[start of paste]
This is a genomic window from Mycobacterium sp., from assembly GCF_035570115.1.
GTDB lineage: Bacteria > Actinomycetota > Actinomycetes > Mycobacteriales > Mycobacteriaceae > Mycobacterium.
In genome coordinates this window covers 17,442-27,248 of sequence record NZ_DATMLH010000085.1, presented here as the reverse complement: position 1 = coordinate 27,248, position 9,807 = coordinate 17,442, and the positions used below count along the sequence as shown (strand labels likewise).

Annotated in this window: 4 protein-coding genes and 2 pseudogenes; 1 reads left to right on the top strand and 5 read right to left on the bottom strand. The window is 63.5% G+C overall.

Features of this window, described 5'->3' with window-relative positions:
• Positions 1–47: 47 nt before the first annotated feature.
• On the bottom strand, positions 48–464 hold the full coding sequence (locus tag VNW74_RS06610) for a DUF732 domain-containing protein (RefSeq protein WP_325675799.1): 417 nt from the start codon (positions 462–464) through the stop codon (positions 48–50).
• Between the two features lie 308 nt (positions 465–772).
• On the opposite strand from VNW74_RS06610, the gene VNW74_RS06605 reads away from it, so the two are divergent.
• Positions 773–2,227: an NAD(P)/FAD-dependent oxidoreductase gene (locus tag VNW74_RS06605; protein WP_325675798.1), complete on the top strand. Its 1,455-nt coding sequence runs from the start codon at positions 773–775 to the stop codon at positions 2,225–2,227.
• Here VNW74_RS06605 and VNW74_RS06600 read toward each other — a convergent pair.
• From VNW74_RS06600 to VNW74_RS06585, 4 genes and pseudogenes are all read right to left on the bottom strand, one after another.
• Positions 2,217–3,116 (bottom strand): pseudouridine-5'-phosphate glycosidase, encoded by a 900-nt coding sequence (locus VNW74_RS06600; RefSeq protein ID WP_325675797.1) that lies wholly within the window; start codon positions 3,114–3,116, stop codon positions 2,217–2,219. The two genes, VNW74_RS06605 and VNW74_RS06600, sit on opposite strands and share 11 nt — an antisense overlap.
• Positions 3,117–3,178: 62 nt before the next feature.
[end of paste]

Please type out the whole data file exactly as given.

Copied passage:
This is a genomic window from Mycobacterium sp., from assembly GCF_035570115.1.
GTDB lineage: Bacteria > Actinomycetota > Actinomycetes > Mycobacteriales > Mycobacteriaceae > Mycobacterium.
In genome coordinates this window covers 17,442-27,248 of sequence record NZ_DATMLH010000085.1, presented here as the reverse complement: position 1 = coordinate 27,248, position 9,807 = coordinate 17,442, and the positions used below count along the sequence as shown (strand labels likewise).

Annotated in this window: 4 protein-coding genes and 2 pseudogenes; 1 reads left to right on the top strand and 5 read right to left on the bottom strand. The window is 63.5% G+C overall.

Features of this window, described 5'->3' with window-relative positions:
• Positions 1–47: 47 nt before the first annotated feature.
• On the bottom strand, positions 48–464 hold the full coding sequence (locus tag VNW74_RS06610) for a DUF732 domain-containing protein (RefSeq protein WP_325675799.1): 417 nt from the start codon (positions 462–464) through the stop codon (positions 48–50).
• Between the two features lie 308 nt (positions 465–772).
• On the opposite strand from VNW74_RS06610, the gene VNW74_RS06605 reads away from it, so the two are divergent.
• Positions 773–2,227: an NAD(P)/FAD-dependent oxidoreductase gene (locus tag VNW74_RS06605; protein WP_325675798.1), complete on the top strand. Its 1,455-nt coding sequence runs from the start codon at positions 773–775 to the stop codon at positions 2,225–2,227.
• Here VNW74_RS06605 and VNW74_RS06600 read toward each other — a convergent pair.
• From VNW74_RS06600 to VNW74_RS06585, 4 genes and pseudogenes are all read right to left on the bottom strand, one after another.
• Positions 2,217–3,116 (bottom strand): pseudouridine-5'-phosphate glycosidase, encoded by a 900-nt coding sequence (locus VNW74_RS06600; RefSeq protein ID WP_325675797.1) that lies wholly within the window; start codon positions 3,114–3,116, stop codon positions 2,217–2,219. The two genes, VNW74_RS06605 and VNW74_RS06600, sit on opposite strands and share 11 nt — an antisense overlap.
• Positions 3,117–3,178: 62 nt before the next feature.